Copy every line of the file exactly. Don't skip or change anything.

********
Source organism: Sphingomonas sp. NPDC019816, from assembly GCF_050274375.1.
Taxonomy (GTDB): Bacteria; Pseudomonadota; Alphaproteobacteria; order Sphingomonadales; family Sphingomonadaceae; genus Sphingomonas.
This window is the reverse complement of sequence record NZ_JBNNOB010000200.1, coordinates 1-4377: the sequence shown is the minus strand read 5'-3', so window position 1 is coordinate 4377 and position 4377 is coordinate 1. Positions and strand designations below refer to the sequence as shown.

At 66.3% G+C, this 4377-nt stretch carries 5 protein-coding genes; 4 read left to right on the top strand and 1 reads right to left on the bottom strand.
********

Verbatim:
Source organism: Sphingomonas sp. NPDC019816, from assembly GCF_050274375.1.
Taxonomy (GTDB): Bacteria; Pseudomonadota; Alphaproteobacteria; order Sphingomonadales; family Sphingomonadaceae; genus Sphingomonas.
This window is the reverse complement of sequence record NZ_JBNNOB010000200.1, coordinates 1-4377: the sequence shown is the minus strand read 5'-3', so window position 1 is coordinate 4377 and position 4377 is coordinate 1. Positions and strand designations below refer to the sequence as shown.

At 66.3% G+C, this 4377-nt stretch carries 5 protein-coding genes; 4 read left to right on the top strand and 1 reads right to left on the bottom strand.